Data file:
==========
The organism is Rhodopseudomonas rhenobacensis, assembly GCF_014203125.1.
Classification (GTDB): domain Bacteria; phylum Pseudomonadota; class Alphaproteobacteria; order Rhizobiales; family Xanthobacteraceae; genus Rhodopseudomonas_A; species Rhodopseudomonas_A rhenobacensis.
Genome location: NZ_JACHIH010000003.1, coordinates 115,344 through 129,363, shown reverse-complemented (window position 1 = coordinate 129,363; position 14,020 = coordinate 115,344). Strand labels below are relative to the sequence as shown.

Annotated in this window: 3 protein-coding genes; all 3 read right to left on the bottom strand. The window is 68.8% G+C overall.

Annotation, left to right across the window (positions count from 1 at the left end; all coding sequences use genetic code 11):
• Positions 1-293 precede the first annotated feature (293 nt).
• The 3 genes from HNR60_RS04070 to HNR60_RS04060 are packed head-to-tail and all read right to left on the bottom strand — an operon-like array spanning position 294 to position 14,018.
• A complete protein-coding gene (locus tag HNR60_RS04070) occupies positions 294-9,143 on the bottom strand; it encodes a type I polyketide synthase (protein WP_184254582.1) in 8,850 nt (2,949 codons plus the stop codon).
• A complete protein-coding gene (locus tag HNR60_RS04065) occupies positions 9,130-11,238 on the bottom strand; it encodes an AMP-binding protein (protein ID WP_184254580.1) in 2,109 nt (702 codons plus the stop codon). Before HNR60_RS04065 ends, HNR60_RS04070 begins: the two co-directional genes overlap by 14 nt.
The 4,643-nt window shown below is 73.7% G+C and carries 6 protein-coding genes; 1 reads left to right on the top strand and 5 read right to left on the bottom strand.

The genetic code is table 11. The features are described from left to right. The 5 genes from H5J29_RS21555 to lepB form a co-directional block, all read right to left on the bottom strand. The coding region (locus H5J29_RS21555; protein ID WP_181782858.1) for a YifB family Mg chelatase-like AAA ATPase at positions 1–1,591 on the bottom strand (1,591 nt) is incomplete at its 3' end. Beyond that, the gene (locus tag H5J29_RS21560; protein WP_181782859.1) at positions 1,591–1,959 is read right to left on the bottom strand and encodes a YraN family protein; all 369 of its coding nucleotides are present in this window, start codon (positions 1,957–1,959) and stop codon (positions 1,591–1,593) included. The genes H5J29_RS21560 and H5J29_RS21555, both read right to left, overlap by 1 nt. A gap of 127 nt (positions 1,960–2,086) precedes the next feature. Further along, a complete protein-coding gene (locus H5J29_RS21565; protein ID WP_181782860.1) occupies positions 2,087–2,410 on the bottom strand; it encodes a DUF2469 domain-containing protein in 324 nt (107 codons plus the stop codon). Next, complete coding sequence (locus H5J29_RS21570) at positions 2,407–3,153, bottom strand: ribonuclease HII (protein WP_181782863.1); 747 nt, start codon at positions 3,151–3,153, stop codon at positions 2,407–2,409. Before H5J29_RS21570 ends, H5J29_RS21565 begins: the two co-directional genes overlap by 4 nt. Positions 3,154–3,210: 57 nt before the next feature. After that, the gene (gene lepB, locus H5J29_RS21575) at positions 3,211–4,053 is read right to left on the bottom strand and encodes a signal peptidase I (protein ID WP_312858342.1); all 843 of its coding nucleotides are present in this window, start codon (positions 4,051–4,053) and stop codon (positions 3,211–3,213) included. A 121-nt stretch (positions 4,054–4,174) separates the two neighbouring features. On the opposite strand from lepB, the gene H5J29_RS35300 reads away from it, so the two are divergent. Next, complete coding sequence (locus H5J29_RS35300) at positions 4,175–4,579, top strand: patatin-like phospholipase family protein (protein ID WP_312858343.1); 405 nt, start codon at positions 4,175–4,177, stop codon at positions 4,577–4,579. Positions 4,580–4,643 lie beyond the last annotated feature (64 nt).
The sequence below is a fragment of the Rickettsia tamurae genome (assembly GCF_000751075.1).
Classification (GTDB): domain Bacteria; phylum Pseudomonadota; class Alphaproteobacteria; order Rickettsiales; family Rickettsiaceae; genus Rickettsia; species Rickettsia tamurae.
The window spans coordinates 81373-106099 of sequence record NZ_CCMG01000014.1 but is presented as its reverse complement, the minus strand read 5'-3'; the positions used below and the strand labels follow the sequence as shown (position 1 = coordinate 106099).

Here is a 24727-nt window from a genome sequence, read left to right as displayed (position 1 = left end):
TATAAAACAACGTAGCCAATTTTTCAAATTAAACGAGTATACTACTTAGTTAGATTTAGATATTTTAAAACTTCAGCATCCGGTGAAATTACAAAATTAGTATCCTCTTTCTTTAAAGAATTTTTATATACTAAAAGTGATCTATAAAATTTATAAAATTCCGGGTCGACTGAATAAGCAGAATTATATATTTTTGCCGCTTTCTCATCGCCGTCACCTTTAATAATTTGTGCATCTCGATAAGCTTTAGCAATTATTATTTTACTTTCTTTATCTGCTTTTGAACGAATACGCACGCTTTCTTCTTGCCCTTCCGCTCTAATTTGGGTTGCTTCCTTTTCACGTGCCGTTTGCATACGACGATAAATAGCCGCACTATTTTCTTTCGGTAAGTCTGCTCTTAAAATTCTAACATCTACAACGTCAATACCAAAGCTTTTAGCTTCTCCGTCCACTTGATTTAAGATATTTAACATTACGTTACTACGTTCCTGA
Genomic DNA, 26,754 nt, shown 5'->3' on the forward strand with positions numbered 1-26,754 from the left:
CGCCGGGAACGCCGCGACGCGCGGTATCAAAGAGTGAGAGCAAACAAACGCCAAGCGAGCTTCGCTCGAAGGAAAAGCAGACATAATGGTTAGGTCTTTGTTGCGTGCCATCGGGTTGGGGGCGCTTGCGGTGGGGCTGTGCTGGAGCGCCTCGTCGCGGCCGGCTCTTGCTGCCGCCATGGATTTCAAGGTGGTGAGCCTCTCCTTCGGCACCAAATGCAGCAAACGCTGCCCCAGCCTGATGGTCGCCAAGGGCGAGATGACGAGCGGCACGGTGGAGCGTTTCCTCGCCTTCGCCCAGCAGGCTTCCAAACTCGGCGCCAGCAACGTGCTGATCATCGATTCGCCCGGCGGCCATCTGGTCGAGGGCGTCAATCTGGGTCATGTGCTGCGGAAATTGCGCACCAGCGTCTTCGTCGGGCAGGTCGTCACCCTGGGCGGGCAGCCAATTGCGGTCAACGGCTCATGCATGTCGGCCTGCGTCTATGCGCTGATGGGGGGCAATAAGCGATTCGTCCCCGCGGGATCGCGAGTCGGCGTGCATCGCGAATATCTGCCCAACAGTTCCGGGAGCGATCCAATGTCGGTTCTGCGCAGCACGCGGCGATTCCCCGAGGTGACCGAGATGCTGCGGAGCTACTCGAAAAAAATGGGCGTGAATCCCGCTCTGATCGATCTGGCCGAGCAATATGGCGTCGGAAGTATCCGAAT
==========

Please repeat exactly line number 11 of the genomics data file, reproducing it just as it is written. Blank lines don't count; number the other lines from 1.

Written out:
The genetic code is table 11. The features are described from left to right. The 5 genes from H5J29_RS21555 to lepB form a co-directional block, all read right to left on the bottom strand. The coding region (locus H5J29_RS21555; protein ID WP_181782858.1) for a YifB family Mg chelatase-like AAA ATPase at positions 1–1,591 on the bottom strand (1,591 nt) is incomplete at its 3' end. Beyond that, the gene (locus tag H5J29_RS21560; protein WP_181782859.1) at positions 1,591–1,959 is read right to left on the bottom strand and encodes a YraN family protein; all 369 of its coding nucleotides are present in this window, start codon (positions 1,957–1,959) and stop codon (positions 1,591–1,593) included. The genes H5J29_RS21560 and H5J29_RS21555, both read right to left, overlap by 1 nt. A gap of 127 nt (positions 1,960–2,086) precedes the next feature. Further along, a complete protein-coding gene (locus H5J29_RS21565; protein ID WP_181782860.1) occupies positions 2,087–2,410 on the bottom strand; it encodes a DUF2469 domain-containing protein in 324 nt (107 codons plus the stop codon). Next, complete coding sequence (locus H5J29_RS21570) at positions 2,407–3,153, bottom strand: ribonuclease HII (protein WP_181782863.1); 747 nt, start codon at positions 3,151–3,153, stop codon at positions 2,407–2,409. Before H5J29_RS21570 ends, H5J29_RS21565 begins: the two co-directional genes overlap by 4 nt. Positions 3,154–3,210: 57 nt before the next feature. After that, the gene (gene lepB, locus H5J29_RS21575) at positions 3,211–4,053 is read right to left on the bottom strand and encodes a signal peptidase I (protein ID WP_312858342.1); all 843 of its coding nucleotides are present in this window, start codon (positions 4,051–4,053) and stop codon (positions 3,211–3,213) included. A 121-nt stretch (positions 4,054–4,174) separates the two neighbouring features. On the opposite strand from lepB, the gene H5J29_RS35300 reads away from it, so the two are divergent. Next, complete coding sequence (locus H5J29_RS35300) at positions 4,175–4,579, top strand: patatin-like phospholipase family protein (protein ID WP_312858343.1); 405 nt, start codon at positions 4,175–4,177, stop codon at positions 4,577–4,579. Positions 4,580–4,643 lie beyond the last annotated feature (64 nt).